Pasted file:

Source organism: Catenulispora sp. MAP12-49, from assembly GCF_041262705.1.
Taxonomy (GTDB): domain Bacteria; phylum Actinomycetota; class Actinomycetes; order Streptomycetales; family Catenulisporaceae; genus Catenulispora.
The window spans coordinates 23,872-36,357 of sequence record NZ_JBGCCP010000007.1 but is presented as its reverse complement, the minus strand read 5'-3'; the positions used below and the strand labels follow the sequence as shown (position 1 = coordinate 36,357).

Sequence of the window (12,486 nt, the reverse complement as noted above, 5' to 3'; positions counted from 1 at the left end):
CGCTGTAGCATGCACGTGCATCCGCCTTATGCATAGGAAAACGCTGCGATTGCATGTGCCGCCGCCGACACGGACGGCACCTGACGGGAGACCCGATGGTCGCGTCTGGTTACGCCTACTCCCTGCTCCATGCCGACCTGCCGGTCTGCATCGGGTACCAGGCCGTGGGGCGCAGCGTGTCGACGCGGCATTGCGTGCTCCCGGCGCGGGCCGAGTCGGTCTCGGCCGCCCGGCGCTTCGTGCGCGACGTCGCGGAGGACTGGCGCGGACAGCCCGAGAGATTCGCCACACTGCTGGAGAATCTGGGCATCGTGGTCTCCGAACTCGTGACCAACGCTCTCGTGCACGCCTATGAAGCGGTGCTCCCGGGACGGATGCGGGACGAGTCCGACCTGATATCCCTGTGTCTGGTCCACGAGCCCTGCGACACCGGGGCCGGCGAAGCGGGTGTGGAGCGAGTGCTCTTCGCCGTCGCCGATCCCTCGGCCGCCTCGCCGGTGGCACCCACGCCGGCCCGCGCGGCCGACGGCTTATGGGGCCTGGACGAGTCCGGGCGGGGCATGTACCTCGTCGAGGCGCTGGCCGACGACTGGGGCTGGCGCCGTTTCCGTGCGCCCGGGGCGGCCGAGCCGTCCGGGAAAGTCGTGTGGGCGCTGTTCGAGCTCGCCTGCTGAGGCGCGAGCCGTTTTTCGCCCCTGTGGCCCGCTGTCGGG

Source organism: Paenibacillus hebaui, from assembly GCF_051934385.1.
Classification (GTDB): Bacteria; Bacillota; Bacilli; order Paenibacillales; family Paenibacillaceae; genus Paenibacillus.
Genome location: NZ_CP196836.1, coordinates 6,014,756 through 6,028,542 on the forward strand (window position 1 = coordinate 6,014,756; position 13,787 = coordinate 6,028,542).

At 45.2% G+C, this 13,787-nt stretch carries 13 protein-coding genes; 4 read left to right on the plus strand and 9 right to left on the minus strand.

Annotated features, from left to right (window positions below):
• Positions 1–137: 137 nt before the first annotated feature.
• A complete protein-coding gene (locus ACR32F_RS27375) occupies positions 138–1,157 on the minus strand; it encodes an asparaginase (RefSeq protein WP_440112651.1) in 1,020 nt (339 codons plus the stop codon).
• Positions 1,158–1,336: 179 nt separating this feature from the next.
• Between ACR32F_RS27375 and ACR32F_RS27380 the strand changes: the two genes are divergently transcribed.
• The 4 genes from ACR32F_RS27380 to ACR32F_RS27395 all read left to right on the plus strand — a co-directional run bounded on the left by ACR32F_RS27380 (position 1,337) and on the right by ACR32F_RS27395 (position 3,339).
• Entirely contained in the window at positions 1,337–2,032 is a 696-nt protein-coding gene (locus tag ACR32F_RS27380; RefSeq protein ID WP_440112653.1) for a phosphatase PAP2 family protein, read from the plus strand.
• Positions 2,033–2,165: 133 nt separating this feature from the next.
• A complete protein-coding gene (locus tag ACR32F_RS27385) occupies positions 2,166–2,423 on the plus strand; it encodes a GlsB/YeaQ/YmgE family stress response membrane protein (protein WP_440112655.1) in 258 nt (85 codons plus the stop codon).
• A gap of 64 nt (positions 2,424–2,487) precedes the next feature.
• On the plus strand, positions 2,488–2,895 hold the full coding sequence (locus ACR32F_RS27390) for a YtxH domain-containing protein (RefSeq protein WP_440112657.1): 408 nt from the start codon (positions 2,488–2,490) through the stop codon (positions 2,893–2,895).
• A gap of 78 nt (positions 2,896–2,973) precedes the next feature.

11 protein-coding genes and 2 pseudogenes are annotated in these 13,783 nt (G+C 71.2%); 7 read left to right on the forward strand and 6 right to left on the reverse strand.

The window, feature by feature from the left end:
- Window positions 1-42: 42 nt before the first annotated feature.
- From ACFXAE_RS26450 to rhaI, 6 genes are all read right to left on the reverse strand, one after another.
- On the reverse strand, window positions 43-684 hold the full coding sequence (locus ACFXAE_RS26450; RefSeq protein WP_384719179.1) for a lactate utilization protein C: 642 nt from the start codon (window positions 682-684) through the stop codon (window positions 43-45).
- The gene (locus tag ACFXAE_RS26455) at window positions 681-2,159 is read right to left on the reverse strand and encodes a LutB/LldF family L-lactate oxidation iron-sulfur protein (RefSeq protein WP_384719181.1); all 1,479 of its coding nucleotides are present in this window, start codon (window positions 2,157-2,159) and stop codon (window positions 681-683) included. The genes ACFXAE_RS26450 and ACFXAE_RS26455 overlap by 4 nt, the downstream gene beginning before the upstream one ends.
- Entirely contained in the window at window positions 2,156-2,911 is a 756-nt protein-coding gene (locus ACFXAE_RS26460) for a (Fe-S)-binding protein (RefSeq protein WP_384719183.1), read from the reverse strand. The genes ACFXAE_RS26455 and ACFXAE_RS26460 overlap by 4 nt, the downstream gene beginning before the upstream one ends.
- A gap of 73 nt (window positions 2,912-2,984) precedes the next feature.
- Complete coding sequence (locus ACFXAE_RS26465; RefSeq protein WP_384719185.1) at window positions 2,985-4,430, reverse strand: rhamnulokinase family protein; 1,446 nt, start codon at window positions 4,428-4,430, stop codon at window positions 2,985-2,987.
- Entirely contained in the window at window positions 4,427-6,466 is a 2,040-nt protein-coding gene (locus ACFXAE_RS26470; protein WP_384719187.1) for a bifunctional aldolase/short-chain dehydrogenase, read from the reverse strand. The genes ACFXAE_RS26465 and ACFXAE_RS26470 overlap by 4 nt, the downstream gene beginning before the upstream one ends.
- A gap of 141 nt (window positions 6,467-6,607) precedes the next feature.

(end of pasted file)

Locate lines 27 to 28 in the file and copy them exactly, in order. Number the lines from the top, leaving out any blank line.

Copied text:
- The gene (locus tag ACFXAE_RS26455) at window positions 681-2,159 is read right to left on the reverse strand and encodes a LutB/LldF family L-lactate oxidation iron-sulfur protein (RefSeq protein WP_384719181.1); all 1,479 of its coding nucleotides are present in this window, start codon (window positions 2,157-2,159) and stop codon (window positions 681-683) included. The genes ACFXAE_RS26450 and ACFXAE_RS26455 overlap by 4 nt, the downstream gene beginning before the upstream one ends.
- Entirely contained in the window at window positions 2,156-2,911 is a 756-nt protein-coding gene (locus ACFXAE_RS26460) for a (Fe-S)-binding protein (RefSeq protein WP_384719183.1), read from the reverse strand. The genes ACFXAE_RS26455 and ACFXAE_RS26460 overlap by 4 nt, the downstream gene beginning before the upstream one ends.